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Photojournalism

Introducing Columbia Visuals, A Viz Journalist’s New Best Friend

columbiaIf a picture is worth a thousand words, then a blog covering all aspects of photography is pretty much priceless.

At least that’s what the Digital Media department at Columbia Journalism School is aiming for with its new project, Columbia Visuals. This new blog is meant to give advice for all visual journalists an online home. Basically anything that affects your career as a photographer or videographer — everything from copyright information and inspiration for great storytelling to practical tips on how to cover high-stress events like protests, for example — is fair game for Columbia Visuals.

Yesterday I spoke with Abbey Adkison, the Digital Media Coordinator at the NYC-based, storied journalism school (where she is also an assistant adjunct professor) about the blog, which just had its official launch Sept. 16.

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How the Chicago Sun-Times Photographer Layoff Created Two Unique Blogs

rahm front pageThe Chicago Sun-Times has been without its 28 full-time photographers for roughly four months now, after announcing a shift toward more video content and an all-freelance photography department.

The day after the layoffs were made public, former Sun-Times columnist and current Time Out Chicago media columnist Robert Feder broadcasted on Facebook that the struggling paper planned to train its reporters on “iPhone photography basics” to avoid any lack of visual content. There were protests. Some readers threatened to cancel their subscriptions.

So the question is… how are things in the photography department at the paper these days? Well, over the last couple of months, two photojournalists started blogs to chronicle life after the layoffs.

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Bring Your Multimedia Savvy to Wired.com

Wired.comAccording to its website, “Wired is the first word on how ideas and innovation are changing the world.”

With 17 million unique monthly visitors, Wired.com is the go-to source on everything tech-related. Across the site’s channels, readers might find a piece on autonomous cars in “Gear,” a space photo of the day in “Science,” the latest gaming news in “Entertainment” or a how-to on building cell phone jammers in “Design.” Wired.com also publishes opinion columns and original video programs, like “The Window: How the Wired World Works.”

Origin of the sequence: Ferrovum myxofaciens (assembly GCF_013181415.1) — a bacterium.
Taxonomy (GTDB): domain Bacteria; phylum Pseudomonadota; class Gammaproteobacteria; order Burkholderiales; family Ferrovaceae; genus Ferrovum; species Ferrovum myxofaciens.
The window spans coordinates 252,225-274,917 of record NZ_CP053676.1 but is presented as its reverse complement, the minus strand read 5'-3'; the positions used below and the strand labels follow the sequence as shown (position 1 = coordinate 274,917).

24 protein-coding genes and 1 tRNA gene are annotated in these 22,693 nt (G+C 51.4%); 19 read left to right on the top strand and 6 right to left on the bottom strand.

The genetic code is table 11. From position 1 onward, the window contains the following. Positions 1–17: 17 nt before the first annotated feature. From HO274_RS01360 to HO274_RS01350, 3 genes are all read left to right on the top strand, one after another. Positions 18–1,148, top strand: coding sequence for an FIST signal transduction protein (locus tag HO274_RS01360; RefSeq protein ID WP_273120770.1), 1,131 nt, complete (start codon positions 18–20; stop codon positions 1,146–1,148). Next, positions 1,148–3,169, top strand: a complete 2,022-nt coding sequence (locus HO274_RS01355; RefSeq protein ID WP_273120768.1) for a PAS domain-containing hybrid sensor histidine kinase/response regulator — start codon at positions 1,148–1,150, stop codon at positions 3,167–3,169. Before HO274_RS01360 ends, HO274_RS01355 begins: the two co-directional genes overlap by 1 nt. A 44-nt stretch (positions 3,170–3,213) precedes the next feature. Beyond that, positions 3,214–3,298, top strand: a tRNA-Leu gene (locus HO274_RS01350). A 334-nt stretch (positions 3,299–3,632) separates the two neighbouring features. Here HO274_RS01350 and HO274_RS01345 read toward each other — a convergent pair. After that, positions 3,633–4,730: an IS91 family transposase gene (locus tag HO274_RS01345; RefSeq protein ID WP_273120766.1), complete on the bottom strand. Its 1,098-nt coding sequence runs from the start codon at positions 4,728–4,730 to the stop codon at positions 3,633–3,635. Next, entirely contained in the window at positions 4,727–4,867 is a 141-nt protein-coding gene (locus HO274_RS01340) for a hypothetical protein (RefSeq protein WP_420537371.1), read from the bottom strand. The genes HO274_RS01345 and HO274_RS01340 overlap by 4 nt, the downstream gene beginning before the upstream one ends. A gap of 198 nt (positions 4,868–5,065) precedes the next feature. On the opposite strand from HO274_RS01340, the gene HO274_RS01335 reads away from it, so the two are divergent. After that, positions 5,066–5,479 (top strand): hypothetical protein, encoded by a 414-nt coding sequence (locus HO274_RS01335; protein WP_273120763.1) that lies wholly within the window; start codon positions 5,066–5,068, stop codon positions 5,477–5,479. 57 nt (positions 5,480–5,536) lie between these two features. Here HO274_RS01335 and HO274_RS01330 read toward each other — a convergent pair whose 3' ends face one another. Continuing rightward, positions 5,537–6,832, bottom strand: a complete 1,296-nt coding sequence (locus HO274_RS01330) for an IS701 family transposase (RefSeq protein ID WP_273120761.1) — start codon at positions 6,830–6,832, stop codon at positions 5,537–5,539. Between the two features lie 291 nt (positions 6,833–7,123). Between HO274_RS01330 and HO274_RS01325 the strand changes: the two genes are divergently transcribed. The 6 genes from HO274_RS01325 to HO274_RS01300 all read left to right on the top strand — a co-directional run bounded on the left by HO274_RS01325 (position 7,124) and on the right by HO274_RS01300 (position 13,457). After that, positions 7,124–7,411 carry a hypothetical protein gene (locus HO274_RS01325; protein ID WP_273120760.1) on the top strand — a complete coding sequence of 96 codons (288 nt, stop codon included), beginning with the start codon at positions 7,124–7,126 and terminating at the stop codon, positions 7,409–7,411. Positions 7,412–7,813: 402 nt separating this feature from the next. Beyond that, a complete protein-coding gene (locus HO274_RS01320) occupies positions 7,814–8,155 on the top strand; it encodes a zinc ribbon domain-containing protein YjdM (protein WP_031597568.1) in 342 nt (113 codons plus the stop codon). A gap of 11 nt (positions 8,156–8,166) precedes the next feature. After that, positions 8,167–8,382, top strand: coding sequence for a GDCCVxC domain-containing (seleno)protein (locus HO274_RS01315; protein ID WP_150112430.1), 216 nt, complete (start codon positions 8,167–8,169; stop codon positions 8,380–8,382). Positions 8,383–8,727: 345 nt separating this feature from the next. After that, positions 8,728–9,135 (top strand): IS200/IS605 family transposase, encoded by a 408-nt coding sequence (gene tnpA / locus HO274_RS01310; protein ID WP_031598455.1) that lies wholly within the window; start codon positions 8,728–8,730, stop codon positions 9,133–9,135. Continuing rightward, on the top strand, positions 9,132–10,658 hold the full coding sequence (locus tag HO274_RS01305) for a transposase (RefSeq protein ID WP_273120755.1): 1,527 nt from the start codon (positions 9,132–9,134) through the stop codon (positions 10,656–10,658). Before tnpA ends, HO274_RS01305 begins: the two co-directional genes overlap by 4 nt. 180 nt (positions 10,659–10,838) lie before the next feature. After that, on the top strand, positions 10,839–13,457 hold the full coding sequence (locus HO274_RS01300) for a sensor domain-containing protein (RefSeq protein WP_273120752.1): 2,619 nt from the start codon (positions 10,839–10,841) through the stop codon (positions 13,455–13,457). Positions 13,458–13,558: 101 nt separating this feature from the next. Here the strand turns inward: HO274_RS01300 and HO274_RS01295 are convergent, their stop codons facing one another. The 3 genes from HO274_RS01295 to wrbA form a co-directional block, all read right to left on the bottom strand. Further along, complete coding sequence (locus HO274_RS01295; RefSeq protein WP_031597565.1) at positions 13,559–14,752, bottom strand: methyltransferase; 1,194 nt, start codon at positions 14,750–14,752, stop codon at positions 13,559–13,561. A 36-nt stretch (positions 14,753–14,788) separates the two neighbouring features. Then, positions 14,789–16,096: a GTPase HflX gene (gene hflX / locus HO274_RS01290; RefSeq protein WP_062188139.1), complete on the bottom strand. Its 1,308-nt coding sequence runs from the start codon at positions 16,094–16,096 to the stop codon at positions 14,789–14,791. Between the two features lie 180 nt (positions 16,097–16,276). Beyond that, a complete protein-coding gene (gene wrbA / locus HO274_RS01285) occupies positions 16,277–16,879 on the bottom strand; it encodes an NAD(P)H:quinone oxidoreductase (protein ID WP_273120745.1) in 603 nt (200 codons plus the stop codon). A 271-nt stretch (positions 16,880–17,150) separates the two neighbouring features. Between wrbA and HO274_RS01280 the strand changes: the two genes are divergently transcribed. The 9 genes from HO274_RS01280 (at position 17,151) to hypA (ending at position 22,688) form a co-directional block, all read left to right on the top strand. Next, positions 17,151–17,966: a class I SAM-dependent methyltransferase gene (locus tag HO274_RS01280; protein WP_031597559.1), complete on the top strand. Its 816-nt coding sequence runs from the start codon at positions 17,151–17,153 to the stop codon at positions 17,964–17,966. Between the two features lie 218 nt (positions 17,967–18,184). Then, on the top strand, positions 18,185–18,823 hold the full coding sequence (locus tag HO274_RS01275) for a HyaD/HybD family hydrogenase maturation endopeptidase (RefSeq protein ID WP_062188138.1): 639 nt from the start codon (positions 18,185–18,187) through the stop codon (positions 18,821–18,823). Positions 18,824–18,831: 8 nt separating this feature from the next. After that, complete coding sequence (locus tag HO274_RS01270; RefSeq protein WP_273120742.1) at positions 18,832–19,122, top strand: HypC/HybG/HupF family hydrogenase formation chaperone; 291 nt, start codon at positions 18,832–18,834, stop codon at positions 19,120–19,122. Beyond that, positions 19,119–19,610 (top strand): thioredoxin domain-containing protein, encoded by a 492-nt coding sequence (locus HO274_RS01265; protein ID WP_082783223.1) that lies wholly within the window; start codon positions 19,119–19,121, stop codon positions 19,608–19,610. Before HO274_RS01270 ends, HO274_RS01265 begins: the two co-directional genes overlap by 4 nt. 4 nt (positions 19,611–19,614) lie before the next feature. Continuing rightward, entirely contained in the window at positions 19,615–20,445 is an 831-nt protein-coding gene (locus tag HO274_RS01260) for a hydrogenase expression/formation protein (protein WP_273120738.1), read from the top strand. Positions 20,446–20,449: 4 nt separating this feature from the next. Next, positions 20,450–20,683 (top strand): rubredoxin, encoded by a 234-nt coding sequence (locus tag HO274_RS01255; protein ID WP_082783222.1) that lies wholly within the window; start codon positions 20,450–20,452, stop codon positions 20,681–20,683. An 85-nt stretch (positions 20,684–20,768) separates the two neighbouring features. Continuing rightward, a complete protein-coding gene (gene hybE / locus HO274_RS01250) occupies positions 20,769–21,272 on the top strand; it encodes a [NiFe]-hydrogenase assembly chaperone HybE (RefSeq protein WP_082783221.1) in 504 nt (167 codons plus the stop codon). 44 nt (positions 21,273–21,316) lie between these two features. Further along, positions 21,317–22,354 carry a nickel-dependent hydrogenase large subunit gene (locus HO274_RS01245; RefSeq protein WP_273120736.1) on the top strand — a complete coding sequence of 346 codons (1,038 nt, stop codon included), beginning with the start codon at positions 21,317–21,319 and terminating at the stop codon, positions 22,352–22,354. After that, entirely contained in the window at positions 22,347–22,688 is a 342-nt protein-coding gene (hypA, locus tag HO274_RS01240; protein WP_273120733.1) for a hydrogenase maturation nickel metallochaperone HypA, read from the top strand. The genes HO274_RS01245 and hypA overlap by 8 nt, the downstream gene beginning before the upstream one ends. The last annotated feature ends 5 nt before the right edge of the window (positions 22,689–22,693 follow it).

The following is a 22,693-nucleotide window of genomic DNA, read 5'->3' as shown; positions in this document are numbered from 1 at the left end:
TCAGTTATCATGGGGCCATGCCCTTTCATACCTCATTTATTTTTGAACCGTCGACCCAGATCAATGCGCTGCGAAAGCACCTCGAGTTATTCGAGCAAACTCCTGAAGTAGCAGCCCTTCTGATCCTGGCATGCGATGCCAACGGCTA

Have a great multimedia idea in mind? Editors welcome pitches as long as the content is unique and relevant to the site’s tech culture theme.

For more info, read How To Pitch: Wired.com.

Sherry Yuan

ag_logo_medium.gifThe full version of this article is exclusively available to Mediabistro AvantGuild subscribers. If you’re not a member yet, register now for as little as $55 a year for access to hundreds of articles like this one, discounts on Mediabistro seminars and workshops, and all sorts of other bonuses.

Enhanced News: When Does Photo Editing Go Too Far?

A week ago, the World Press Photo of the year award went to a digitally enhanced photo taken by Paul Hansen. It’s a really compelling photo, one that SpeigelOnline writers Matthias Krug and Stefan Niggemeier write “conveys a beauty that seems almost innappropriate.”

The fact, though, is that every digital photographer enhances their pictures. Even just adjusting the colors to make it pop on screen is changing the story, altering reality. Of course, in a newsroom, any blatant manipulation of a picture — even one of the protagonisst of Krug and Niggenmeier’s article, Claudio Palmisano of 10b Photography in Rome, notes that they never ‘alter pixels’ — is a violation of journalistic ethics akin to making up quotes or sources. 

But in a digital landscape, where catchy headlines and niche journalism seem to be key components of profitability, it’s hard to distinguish between what’s bias and what’s best practice. 

Is adding a dramatic light just an attention grabber or an opinion? I’m not so sure. The nature of storytelling through words or images is such that just by picking a subject, it becomes interesting or ‘newsworthy.’ The only underlined sentence in my undergrad copy of Susan Sontag’s On Photography is this:  Read more

Pitch Your Multimedia Ideas to SI.com

Sports savvy freelancers who have a knack for multimedia are welcome to pitch their ideas to SI.com, where all sections are open to freelance pitches. Photos, videos and podcasts are all game, and can be pitched separately from the rest of a story.

Executive editor B.J. Schecter advises freelancers to pitch specific angles that “go beyond the action on the field” or explore new or untapped issues. Still, if a writer comes to SI.com with a scoop on a player in a major sport that the site has yet to uncover, Schecter will listen. “Anything that’s a really good story,” he said of the perfect pitch. “If it’s a mainstream thing we haven’t touched on or you have special access. I’m always looking for a good story.”

Get all the details in How To Pitch: SI.com. [Mediabistro AvantGuild subscription required]

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